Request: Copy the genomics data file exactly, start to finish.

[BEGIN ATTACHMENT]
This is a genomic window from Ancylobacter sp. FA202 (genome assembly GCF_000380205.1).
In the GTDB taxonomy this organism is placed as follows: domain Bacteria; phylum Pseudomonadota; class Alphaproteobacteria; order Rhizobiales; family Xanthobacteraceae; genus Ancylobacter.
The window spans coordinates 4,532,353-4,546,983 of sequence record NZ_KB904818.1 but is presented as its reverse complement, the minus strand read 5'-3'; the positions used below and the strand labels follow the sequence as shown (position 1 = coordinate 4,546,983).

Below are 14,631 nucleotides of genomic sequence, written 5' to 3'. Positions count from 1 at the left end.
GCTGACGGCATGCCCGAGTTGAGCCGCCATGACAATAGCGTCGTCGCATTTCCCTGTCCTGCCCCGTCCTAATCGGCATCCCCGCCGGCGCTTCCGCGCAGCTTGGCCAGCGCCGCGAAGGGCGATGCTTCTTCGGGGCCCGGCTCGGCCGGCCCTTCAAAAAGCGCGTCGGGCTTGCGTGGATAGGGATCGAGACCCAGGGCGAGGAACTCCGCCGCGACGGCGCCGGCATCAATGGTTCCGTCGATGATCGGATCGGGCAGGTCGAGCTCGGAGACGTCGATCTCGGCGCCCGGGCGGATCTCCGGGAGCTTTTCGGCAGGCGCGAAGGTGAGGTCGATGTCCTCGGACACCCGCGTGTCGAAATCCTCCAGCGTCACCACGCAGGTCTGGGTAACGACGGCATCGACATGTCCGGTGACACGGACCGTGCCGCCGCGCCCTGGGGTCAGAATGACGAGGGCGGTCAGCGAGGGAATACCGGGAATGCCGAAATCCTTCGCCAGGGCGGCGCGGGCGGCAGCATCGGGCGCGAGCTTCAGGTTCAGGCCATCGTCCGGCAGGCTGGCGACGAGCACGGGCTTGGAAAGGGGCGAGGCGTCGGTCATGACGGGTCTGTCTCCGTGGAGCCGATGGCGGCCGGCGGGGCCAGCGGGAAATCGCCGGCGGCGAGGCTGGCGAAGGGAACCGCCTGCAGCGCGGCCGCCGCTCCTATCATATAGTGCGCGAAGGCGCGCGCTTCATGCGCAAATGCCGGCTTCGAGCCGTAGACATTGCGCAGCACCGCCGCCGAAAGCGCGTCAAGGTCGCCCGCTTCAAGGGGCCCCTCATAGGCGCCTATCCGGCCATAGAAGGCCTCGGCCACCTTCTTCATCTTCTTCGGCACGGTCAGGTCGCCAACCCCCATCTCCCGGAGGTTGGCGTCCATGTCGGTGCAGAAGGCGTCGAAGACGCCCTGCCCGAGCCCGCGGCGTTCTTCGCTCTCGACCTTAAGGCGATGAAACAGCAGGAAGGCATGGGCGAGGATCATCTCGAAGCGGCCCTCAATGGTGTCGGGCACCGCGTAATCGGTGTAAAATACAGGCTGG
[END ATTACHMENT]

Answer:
This is a genomic window from Ancylobacter sp. FA202 (genome assembly GCF_000380205.1).
In the GTDB taxonomy this organism is placed as follows: domain Bacteria; phylum Pseudomonadota; class Alphaproteobacteria; order Rhizobiales; family Xanthobacteraceae; genus Ancylobacter.
The window spans coordinates 4,532,353-4,546,983 of sequence record NZ_KB904818.1 but is presented as its reverse complement, the minus strand read 5'-3'; the positions used below and the strand labels follow the sequence as shown (position 1 = coordinate 4,546,983).

Below are 14,631 nucleotides of genomic sequence, written 5' to 3'. Positions count from 1 at the left end.
GCTGACGGCATGCCCGAGTTGAGCCGCCATGACAATAGCGTCGTCGCATTTCCCTGTCCTGCCCCGTCCTAATCGGCATCCCCGCCGGCGCTTCCGCGCAGCTTGGCCAGCGCCGCGAAGGGCGATGCTTCTTCGGGGCCCGGCTCGGCCGGCCCTTCAAAAAGCGCGTCGGGCTTGCGTGGATAGGGATCGAGACCCAGGGCGAGGAACTCCGCCGCGACGGCGCCGGCATCAATGGTTCCGTCGATGATCGGATCGGGCAGGTCGAGCTCGGAGACGTCGATCTCGGCGCCCGGGCGGATCTCCGGGAGCTTTTCGGCAGGCGCGAAGGTGAGGTCGATGTCCTCGGACACCCGCGTGTCGAAATCCTCCAGCGTCACCACGCAGGTCTGGGTAACGACGGCATCGACATGTCCGGTGACACGGACCGTGCCGCCGCGCCCTGGGGTCAGAATGACGAGGGCGGTCAGCGAGGGAATACCGGGAATGCCGAAATCCTTCGCCAGGGCGGCGCGGGCGGCAGCATCGGGCGCGAGCTTCAGGTTCAGGCCATCGTCCGGCAGGCTGGCGACGAGCACGGGCTTGGAAAGGGGCGAGGCGTCGGTCATGACGGGTCTGTCTCCGTGGAGCCGATGGCGGCCGGCGGGGCCAGCGGGAAATCGCCGGCGGCGAGGCTGGCGAAGGGAACCGCCTGCAGCGCGGCCGCCGCTCCTATCATATAGTGCGCGAAGGCGCGCGCTTCATGCGCAAATGCCGGCTTCGAGCCGTAGACATTGCGCAGCACCGCCGCCGAAAGCGCGTCAAGGTCGCCCGCTTCAAGGGGCCCCTCATAGGCGCCTATCCGGCCATAGAAGGCCTCGGCCACCTTCTTCATCTTCTTCGGCACGGTCAGGTCGCCAACCCCCATCTCCCGGAGGTTGGCGTCCATGTCGGTGCAGAAGGCGTCGAAGACGCCCTGCCCGAGCCCGCGGCGTTCTTCGCTCTCGACCTTAAGGCGATGAAACAGCAGGAAGGCATGGGCGAGGATCATCTCGAAGCGGCCCTCAATGGTGTCGGGCACCGCGTAATCGGTGTAAAATACAGGCTGG